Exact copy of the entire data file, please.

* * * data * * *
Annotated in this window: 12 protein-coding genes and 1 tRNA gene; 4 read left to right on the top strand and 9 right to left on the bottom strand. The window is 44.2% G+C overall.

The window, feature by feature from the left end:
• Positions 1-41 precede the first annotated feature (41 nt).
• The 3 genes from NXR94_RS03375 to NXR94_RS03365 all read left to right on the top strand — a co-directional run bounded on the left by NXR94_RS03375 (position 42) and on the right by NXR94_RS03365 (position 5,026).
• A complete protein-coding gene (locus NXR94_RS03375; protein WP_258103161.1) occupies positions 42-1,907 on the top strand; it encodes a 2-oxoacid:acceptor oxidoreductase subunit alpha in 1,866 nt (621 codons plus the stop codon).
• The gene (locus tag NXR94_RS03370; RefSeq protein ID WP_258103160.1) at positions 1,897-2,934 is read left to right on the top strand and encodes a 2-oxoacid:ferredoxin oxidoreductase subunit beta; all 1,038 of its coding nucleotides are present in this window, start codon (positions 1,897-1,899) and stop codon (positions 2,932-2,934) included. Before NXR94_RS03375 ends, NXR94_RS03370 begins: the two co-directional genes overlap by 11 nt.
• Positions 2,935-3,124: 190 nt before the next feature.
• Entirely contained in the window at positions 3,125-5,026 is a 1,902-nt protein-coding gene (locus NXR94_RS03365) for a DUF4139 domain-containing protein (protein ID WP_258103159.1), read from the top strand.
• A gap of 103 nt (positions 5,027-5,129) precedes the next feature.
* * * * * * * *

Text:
Annotated in this window: 12 protein-coding genes and 1 tRNA gene; 4 read left to right on the top strand and 9 right to left on the bottom strand. The window is 44.2% G+C overall.

The window, feature by feature from the left end:
• Positions 1-41 precede the first annotated feature (41 nt).
• The 3 genes from NXR94_RS03375 to NXR94_RS03365 all read left to right on the top strand — a co-directional run bounded on the left by NXR94_RS03375 (position 42) and on the right by NXR94_RS03365 (position 5,026).
• A complete protein-coding gene (locus NXR94_RS03375; protein WP_258103161.1) occupies positions 42-1,907 on the top strand; it encodes a 2-oxoacid:acceptor oxidoreductase subunit alpha in 1,866 nt (621 codons plus the stop codon).
• The gene (locus tag NXR94_RS03370; RefSeq protein ID WP_258103160.1) at positions 1,897-2,934 is read left to right on the top strand and encodes a 2-oxoacid:ferredoxin oxidoreductase subunit beta; all 1,038 of its coding nucleotides are present in this window, start codon (positions 1,897-1,899) and stop codon (positions 2,932-2,934) included. Before NXR94_RS03375 ends, NXR94_RS03370 begins: the two co-directional genes overlap by 11 nt.
• Positions 2,935-3,124: 190 nt before the next feature.
• Entirely contained in the window at positions 3,125-5,026 is a 1,902-nt protein-coding gene (locus NXR94_RS03365) for a DUF4139 domain-containing protein (protein ID WP_258103159.1), read from the top strand.
• A gap of 103 nt (positions 5,027-5,129) precedes the next feature.